Netanyahu must breathed a sigh of relief then, and again this week. Still, he cannot relax. Many Israelis feel cheated in this affair, prompting a wave of protests that culminated this week when a long convoy of cars and trucks carrying cardboard mockups of submarines gathered from northern and southern Israel and converged in Jerusalem. The Movement for Quality Government in Israel has petitioned the Supreme Court demanding that Netanyahu be questioned in the case, which also involves Israeli agreement for Germany to sell submarines to Egypt. Dozens of shocking affidavits by senior defense establishment officials were appended to the petition. Reserve generals, senior officers and people involved in the submarine acquisition described in detail heavy pressure exerted by the prime minister’s office to buy the vessels from Thyssenkrupp and to scrap an international tender for the purchase of large naval patrol boats and buy them directly from the same conglomerate instead.
The Supreme Court will deliberate on the petition this month. On Oct. 15, Mandelblit presented his response to the petition, explaining why Netanyahu had not been charged. Mandelblit also announced that he would not probe Netanyahu’s $600,000 stock purchase from SeaDrift, a steelmaker controlled by Milikowsky (which apparently also supplies some products to Thyssenkrupp). Netanyahu sold the stock at a huge profit despite the company’s failing performance.
While Mandelblit conceded that Netanyahu benefited significantly from the Milikowsky transaction, he also claimed that there was an insufficient evidentiary basis for a criminal investigation. He concluded that Netanyahu was unaware of the conflict of interest and that the stock sale constituted a forbidden benefit.
The attorney general’s decisions have prompted harsh public criticism on the part of Netanyahu’s opponents, but also tremendous public glee from his supporters. Mandelblit himself was at the center of a new scandal that erupted this week involving secret recordings of conversations he conducted a few years ago with the powerful head of the Israel Bar Association, Efi Nave, who has since been forced to resign and has been indicted on charges of fraud and influence peddling.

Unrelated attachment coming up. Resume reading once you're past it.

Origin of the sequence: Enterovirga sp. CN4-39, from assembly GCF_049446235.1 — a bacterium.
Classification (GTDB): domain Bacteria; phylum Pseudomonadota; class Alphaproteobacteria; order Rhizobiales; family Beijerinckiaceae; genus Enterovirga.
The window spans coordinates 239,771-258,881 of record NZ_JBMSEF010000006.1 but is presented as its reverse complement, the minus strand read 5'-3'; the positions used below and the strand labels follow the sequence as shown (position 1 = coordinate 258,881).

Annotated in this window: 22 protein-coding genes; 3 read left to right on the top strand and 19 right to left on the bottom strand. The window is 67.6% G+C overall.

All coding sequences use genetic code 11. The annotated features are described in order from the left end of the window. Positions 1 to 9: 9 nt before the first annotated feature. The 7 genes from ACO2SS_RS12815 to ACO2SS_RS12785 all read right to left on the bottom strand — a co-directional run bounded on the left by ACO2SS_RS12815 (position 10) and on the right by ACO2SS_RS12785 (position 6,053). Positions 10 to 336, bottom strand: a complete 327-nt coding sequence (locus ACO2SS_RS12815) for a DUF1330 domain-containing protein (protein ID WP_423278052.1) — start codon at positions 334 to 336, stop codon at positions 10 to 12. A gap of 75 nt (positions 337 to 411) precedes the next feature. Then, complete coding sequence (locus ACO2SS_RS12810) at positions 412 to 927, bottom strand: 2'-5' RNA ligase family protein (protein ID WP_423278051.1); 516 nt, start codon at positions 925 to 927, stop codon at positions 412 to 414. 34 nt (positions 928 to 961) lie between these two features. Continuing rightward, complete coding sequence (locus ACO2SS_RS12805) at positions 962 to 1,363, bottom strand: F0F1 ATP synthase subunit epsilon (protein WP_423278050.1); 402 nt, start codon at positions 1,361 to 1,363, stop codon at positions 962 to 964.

Netanyahu’s people have been conducting a concerted campaign in recent months against Mandelblit’s credibility in an effort to prove that the indictments filed against the prime minister were politically motivated or that he was blackmailed by former State Prosecutor Shai Nitzan into framing Netanyahu. While all these conspiracy theories are clumsy, they are further unsettling Israel. The attorney general is in the eye of a perfect storm, with half the Israeli public convinced he has framed Netanyahu to unseat him and the other half that he is actually in cahoots with Netanyahu and his plots, as proven by his decision this week to drop the significant investigations and stop with the indictments on negligible charges that will not suffice to send him to jail.
The Netanyahu era is much closer to its end than its beginning, most of his acolytes would agree. It is already clear that once Netanyahu descends from the political stage, the state will have to rehabilitate the ruins he left of the institutions of state.
For now, Netanyahu can breathe easy on the submarine front. Had he been indicted in that affair, his name would have been tainted forever as a traitor and his legacy besmirched. As long as he manages to distance himself from it, Netanyahu can continue to fight for his place in history and also for the prime minister’s seat, which he has no intention of giving up.